Others have written about Senator Jeff Sessions, President-Elect Trump’s expected nominee for Attorney General, and questions of race and voting rights. I can add only one thing from personal experience. In 2006, I testified (that day, along with Professors Sam Issacharoff and Rick Pildes) before the Senate Judiciary Committee on the then-expiring preclearance provisions of the Voting Rights Act. I had earlier written a law review article (edited by Chris Geidner) expressing concern that if Congress did not alter the coverage formula for which states had to get federal approval before changing their voting rules, the conservative Supreme Court could well strike the law down as an unconstitutional exercise of congressional power. (We know how this story ends. Congress did not make the changes, and the Supreme Court indeed struck these provisions down in the Shelby County case.)
The hearing was odd, a bunch of liberal law professors called to question the constitutionality of the Voting Rights Act. Sen. Arlen Specter headed the committee, but he was seen as too liberal, and to keep his job more conservative Senators (including Sen. Sessions) insisted he have conservative staff, and it is this staff which put together the hearing. At the hearing, Senator Sessions was very cordial, and in our exchanges he expressed the view, which Chief Justice Roberts later echoed in Shelby County, that things were now much better in the South and preclearance was unwarranted if directed only there :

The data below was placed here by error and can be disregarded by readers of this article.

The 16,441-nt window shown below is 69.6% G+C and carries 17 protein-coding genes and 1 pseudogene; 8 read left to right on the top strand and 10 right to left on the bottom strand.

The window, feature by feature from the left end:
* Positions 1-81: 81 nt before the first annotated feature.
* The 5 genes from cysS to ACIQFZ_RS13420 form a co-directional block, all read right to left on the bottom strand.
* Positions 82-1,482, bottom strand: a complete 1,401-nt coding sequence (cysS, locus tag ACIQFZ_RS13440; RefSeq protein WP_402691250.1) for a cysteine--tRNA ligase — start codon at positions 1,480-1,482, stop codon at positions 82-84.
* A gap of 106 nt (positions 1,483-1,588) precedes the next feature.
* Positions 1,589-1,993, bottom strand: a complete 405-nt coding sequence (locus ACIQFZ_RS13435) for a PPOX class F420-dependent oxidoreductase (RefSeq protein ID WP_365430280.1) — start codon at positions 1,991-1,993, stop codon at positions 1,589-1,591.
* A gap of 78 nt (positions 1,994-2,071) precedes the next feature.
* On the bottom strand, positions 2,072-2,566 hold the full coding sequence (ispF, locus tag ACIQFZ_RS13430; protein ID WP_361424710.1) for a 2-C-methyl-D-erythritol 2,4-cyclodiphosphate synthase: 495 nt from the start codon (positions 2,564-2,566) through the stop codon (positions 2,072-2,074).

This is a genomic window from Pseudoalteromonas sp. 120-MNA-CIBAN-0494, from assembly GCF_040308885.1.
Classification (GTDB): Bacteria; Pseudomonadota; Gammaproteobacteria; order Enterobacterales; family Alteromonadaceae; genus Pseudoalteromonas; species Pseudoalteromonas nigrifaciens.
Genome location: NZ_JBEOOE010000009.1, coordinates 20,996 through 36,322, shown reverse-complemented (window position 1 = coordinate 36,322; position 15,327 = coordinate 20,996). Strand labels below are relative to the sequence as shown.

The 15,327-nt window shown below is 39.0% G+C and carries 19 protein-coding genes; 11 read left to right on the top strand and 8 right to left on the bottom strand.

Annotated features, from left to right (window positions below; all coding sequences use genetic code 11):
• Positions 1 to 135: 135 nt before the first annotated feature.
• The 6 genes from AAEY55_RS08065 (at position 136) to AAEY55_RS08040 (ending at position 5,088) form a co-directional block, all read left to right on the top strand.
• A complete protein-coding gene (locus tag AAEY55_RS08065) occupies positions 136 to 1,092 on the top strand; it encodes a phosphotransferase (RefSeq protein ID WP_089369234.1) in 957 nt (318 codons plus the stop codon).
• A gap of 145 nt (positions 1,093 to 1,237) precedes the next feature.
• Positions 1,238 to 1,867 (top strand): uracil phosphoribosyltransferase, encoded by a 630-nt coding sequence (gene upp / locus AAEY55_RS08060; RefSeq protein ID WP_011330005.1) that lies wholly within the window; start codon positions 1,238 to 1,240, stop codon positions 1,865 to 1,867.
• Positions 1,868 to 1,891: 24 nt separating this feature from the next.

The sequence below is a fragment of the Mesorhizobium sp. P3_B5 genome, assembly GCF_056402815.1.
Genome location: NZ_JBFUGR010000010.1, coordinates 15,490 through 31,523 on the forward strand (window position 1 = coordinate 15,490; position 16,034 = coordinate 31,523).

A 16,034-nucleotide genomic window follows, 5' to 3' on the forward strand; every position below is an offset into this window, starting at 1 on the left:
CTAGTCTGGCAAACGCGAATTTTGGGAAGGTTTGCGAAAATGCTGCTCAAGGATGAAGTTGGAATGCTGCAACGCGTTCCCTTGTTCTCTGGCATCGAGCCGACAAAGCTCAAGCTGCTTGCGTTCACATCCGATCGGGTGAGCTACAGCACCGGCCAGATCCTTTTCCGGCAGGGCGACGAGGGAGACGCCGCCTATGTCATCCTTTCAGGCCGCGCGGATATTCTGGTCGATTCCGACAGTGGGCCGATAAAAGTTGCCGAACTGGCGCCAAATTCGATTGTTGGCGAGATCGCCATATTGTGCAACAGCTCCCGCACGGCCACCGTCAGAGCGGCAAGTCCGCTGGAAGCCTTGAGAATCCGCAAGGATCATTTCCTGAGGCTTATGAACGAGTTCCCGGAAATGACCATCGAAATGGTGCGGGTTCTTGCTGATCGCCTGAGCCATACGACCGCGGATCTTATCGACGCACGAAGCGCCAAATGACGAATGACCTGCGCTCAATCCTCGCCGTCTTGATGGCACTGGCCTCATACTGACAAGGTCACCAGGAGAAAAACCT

Senator SESSIONS. You know, as I indicated in my remarks, there was very, very real discrimination, particularly in the South, and perhaps other areas of the country, but certainly in the South, for a number of years, and over these 40 years a lot has changed. It really has. I would like to ask, Mr. Hasen, if you would explain the purpose or the theory, as you understand it, for the fact that Section 5 was not permanent at the time it passed and how we should think about that today in your view.